The country is currently exerting serious efforts to incorporate competition against China into long-term strategies and systems, and motivate not only the two parties, governmental organs, military forces, strategic community and allies, but also American citizens to participate in the anti-China campaign. For example, the Republicans in Congress and the Biden administration used February's balloon incident to spark anti-China sentiment among the American population.
Within Congress, the Democratic Party and the Republican Party are exchanging interests in China-related topics and working together to forge a systematic, long-term strategic status of competition and confrontation. Within the Sino-American relationship, U.S. Congress is no longer just a disturbing factor, but has been transformed into a disruptive, damaging force.
The author is an editor at World Affairs magazine and an adjunct fellow with the Center for International Security and Strategy at Tsinghua University
Copyedited by Elsbeth van Paridon
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Statement From the Chinese Foreign Ministry on Tsai Ing-wen's "Transit" Through the U.S.
Throughout the past few days, in disregard of China's serious representations and repeated warnings, the United States deliberately greenlighted the transit of Tsai Ing-wen, leader of the Taiwan region, through the United States. U.S. House Speaker Kevin McCarthy, the No.3 in the U.S. Government, had a high-profile meeting with Tsai. Other U.S. officials and lawmakers also had contact with Tsai and provided the platform for her separatist rhetoric for "Taiwan independence." This is essentially the United States acting with Taiwan to connive at "Taiwan independence" separatists' political activities in the United States, conduct official contact with Taiwan and upgrade the substantive relations with Taiwan—and frame it as a "transit." This is a serious violation of the one-China principle and the provisions of the three China-U.S. joint communiqués. It seriously infringes upon China's sovereignty and territorial integrity and sends an egregiously wrong signal to the "Taiwan independence" separatist forces. China firmly opposes and strongly condemns it.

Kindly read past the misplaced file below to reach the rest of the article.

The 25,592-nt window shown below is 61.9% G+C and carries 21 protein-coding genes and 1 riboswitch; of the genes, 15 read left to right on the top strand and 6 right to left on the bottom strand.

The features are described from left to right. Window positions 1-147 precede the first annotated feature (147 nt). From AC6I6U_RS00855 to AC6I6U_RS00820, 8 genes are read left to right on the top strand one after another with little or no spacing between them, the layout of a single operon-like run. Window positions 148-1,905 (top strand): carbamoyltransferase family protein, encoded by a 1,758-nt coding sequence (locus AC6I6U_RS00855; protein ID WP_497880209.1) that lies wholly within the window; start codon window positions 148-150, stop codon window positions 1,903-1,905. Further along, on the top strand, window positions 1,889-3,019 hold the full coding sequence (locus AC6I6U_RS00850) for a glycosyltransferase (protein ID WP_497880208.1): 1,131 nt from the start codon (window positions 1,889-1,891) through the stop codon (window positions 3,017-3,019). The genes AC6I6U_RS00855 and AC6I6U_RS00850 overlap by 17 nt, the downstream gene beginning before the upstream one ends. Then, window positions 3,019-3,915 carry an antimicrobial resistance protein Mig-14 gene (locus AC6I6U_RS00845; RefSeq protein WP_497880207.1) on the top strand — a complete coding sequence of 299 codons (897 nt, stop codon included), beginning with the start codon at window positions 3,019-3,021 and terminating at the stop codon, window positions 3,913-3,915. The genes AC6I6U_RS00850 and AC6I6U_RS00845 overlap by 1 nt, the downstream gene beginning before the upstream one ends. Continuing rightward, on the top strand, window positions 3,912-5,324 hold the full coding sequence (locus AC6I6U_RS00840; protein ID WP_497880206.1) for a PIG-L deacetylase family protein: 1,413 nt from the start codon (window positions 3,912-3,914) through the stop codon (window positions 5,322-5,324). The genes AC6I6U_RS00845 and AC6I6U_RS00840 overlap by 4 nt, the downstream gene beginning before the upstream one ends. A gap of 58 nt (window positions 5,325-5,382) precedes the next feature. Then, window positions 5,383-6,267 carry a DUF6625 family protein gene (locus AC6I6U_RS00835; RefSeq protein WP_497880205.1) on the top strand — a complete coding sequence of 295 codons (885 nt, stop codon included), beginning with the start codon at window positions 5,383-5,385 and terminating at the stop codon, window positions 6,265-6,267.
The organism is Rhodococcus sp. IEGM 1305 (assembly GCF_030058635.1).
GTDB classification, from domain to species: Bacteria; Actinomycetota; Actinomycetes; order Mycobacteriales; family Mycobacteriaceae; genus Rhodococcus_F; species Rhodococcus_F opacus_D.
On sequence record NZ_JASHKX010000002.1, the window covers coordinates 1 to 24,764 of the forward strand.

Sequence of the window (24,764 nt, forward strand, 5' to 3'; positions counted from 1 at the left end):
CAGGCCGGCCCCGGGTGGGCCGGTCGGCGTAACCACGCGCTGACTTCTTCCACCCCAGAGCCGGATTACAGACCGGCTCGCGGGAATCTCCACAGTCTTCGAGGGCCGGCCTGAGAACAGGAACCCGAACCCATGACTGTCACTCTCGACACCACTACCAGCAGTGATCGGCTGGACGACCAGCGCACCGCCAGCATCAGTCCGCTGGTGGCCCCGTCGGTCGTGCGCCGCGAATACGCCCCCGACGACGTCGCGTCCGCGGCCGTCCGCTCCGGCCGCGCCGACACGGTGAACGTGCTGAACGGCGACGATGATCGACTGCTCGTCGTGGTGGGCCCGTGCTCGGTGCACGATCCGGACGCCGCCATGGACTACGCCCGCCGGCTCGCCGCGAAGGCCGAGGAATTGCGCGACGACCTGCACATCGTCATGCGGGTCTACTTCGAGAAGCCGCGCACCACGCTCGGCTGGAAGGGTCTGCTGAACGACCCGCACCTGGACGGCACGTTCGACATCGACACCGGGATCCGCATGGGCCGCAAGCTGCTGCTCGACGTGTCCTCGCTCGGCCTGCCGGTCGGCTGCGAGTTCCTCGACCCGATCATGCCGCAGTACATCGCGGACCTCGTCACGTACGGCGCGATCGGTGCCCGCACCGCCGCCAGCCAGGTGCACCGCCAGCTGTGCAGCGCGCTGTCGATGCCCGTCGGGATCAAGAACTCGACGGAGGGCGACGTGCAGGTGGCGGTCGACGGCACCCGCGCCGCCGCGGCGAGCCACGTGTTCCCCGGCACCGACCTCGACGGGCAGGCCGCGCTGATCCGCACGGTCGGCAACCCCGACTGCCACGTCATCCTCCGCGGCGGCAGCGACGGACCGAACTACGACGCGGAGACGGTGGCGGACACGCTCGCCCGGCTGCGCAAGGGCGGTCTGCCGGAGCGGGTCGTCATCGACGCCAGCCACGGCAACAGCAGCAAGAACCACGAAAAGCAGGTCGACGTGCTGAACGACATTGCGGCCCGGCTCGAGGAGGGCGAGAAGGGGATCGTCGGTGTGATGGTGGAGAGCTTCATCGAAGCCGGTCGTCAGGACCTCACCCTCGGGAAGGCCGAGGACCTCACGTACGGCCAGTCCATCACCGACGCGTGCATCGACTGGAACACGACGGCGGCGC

The one-China principle is a prevailing consensus of the international community and a basic norm in international relations. It is also the prerequisite and basis for the establishment and development of China-U.S. diplomatic relations. In the three China-U.S. joint communiqués, the United States made a clear commitment to maintaining only unofficial relations with Taiwan. Over the years, however, the United States has obdurately attempted to contain China by exploiting the Taiwan question and betrayed its commitments. The United States has been crossing the line and acting provocatively on issues such as U.S.-Taiwan official exchanges, arms sales to and military dealings with Taiwan and creating chances for Taiwan to expand its so-called "international space," and has kept hollowing out the one-China principle. Since taking office, Tsai has refused to recognize the 1992 Consensus which embodies the one-China principle. Instead of reining in separatist rhetoric and activities in Taiwan for "Taiwan independence," Tsai has supported and encouraged them, and sought to push for "incremental independence" under various pretenses. This has put cross-Straits relations in serious difficulty.
The Taiwan question is at the core of China's core interests and the first red line that must not be crossed in China-U.S. relations. "Taiwan independence" and cross-Straits peace and stability are as irreconcilable as fire and water. The pursuit of "Taiwan independence" will lead nowhere. In response to the egregiously wrong action taken by the United States and Taiwan, China will take strong and resolute measures to defend our sovereignty and territorial integrity. We once again urge the United States to adhere to the one-China principle and the provisions of the three China-U.S. joint communiqués, act on the U.S. leader's assurances of not supporting "Taiwan independence" and not supporting "two Chinas" or "one China, one Taiwan," stop at once any form of official exchanges with Taiwan, stop upgrading substantive relations with Taiwan, stop creating factors that could cause tensions in the Taiwan Straits, stop containing China by exploiting the Taiwan question, and not go further down the wrong and dangerous path.